The Chief Corporate Development Officer of HKSTP stated in partnering with one of the world’s largest and most iconic start-ups, HKSTP is ready to elevate Hong Kong’s talented entrepreneurs onto the global stage.
About the IDEATION programme
The IDEATION programme was launched by HKSTP in 2019, furthering its support for early-stage research and development projects and innovative ideas. Well-received in the start-up community, the number of participating members and teams in the programme has more than tripled from 60 to over 230.
Start-ups will receive help turning realising their ideas and beginning their entrepreneurial journeys with the Ideation Programme – an up to one-year start-up support programme for tech-focused entrepreneurs. Through the programme, participants can develop the fundamental skills they need to kickstart their businesses. All-round support will be provided from designing a business model to finding investment. Participants will receive guidance along every step of the way, to fine-tune their ideas for technical development.
The programme provides seed funding in the form of a grant worth up to HK$ 100,000; a mentor for business advice; training on a variety of topics including Hong Kong’s start-up ecosystem, business modelling, pitching and investment, and more; access to centre facilities like co-working spaces (subject to availability), and potential to bridging programmes which means participants will be prepared for admission into other HKSTP incubation programmes.
Singapore and the United Kingdom held the 7th UK Singapore Financial Dialogue, where they renewed their commitment to deepening their financial partnership, which was agreed upon in 2021. They also discussed sustainable finance, fintech, and innovation.
The two sides signed a memorandum of understanding (MoU) on the UK-Singapore FinTech Bridge, which is based on an agreement signed in 2016, which removes barriers to fintech trade by opening new regular talks between regulators and businesses. The FinTech Bridge will build on the active interest of fintech players in the areas of payments, regulatory technology, and wealth management. It will also provide a structured engagement that will aid the development of policy actions, enhance assessments of emerging issues, such as the development of distributed ledger technologies and data sharing, and support trade and investment flow between respective markets.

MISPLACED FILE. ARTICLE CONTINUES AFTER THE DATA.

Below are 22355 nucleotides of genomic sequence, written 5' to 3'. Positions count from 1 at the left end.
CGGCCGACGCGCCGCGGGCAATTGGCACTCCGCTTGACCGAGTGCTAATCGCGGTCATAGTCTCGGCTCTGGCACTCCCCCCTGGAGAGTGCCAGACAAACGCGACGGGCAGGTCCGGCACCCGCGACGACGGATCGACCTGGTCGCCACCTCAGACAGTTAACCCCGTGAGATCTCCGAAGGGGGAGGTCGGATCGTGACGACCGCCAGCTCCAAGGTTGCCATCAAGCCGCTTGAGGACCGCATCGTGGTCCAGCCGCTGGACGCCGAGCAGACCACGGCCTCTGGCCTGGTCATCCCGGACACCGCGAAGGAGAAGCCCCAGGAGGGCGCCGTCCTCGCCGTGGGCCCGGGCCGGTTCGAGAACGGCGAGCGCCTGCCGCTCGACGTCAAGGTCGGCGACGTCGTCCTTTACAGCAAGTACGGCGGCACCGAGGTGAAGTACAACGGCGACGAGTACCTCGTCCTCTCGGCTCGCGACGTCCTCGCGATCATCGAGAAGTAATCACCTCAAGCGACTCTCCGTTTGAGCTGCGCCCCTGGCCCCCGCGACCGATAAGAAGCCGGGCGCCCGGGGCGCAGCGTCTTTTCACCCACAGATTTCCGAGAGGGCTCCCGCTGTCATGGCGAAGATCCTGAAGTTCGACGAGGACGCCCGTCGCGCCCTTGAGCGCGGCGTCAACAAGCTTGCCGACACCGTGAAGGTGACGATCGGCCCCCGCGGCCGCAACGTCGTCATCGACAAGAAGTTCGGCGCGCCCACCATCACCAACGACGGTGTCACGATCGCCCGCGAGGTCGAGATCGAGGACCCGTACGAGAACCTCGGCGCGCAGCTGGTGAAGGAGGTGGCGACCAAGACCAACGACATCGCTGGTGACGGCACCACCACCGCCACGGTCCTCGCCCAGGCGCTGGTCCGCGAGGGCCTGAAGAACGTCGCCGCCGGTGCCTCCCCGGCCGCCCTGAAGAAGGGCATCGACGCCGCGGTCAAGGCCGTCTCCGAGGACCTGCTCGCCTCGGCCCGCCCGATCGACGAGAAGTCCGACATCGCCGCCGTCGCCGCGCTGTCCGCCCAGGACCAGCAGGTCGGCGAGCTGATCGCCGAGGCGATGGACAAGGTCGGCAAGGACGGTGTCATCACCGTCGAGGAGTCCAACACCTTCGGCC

According to a press release, the countries recognised the importance of the UK-Singapore Digital Economy Agreement (DEA), which was signed earlier this year. They exchanged views on recent developments in the fintech sector, including advancements in crypto-assets, and agreed on priority areas for further cooperation. They shared their latest assessments of market developments, opportunities, trends, and longer-term expectations for the crypto-assets sector.
Further, the risks and challenges relating to financial stability and regulatory arbitrage were discussed. They shared their progress in strengthening rules on consumer protection and developing the regulation of stablecoins. Both sides agreed there is a strong need to support the safe development of a digital assets ecosystem while ensuring that risks posed by digital assets are consistently managed.
They will continue to actively participate in the shaping of robust global regulatory practices through engagement within international multilateral fora such as the Financial Stability Board (FSB), the Committee on Payments and Market Infrastructures (CPMI), and the International Organisation of Securities Commissions (IOSCO).
Regarding digital payments, Singapore provided updates on the progress of its review of e-wallet caps and the expected next steps. The event covered the recently released consultation, with the UK providing views on the key proposals. Singapore also updated on the new digital banks that recently launched their operations in Singapore.
Moreover, the sides have agreed to a roadmap for activities in sustainable finance, fintech and innovation, and other areas of mutual interest, leading up to the next Dialogue scheduled to take place in London in 2023.
The Financial Dialogue was co-chaired by the Deputy Managing Director (Markets and Development) of the Monetary Authority of Singapore (MAS), Leong Sing Chiong, and the Director General (Financial Services) of HM Treasury (HMT), Gwyneth Nurse.
Two industry-led UK-Singapore business roundtables on sustainable finance and FinTech took place on 24 November 2022. Industry participants from both countries participated in this discussion. The sustainable finance Roundtable examined the implementation challenges faced by corporates in meeting their net zero targets, and how the financial industry could help to address these challenges. The FinTech Roundtable discussed the opportunities and challenges faced by FinTech firms, and how these firms could better access overseas markets, including by partnering with financial institutions.
The Minister of State for Electronics and Information Technology (MeitY), Rajeev Chandrasekhar, has inaugurated a Digital India start-up hub at the Software Technology Parks of India (STPI) centre in Davanagere, Karnataka. According to a press release, this is the 63rd STPI centre in the country and the fifth in the state of Karnataka. STPIs are autonomous bodies under MeitY, established to encourage, promote, and boost software exports from India. They fuel a culture of tech entrepreneurship and innovation in the country.
The state government had provided 10,000 square feet of built-up space in the Karnataka State Open University (KSOU) Regional Centre to establish the STPI. Among other facilities, the centre has a plug-n-play 102-seater incubation facility, network operations centre (NOC), 16-seater conference room, 32-seater cafeteria and provisions for high-speed data communication facilities, and other amenities for export of software and services.
Speaking at the event, Chandrasekhar said that STPI, Davangere will usher in new opportunities for jobs and entrepreneurship for the people in the region. Over the past few years, the government’s emphasis has been on the growth of information technology (IT), IT-enabled services (ITeS), and the electronic system design and manufacturing (ESDM) industries in newer cities. This should not be confined to the metropolitan centres, he noted.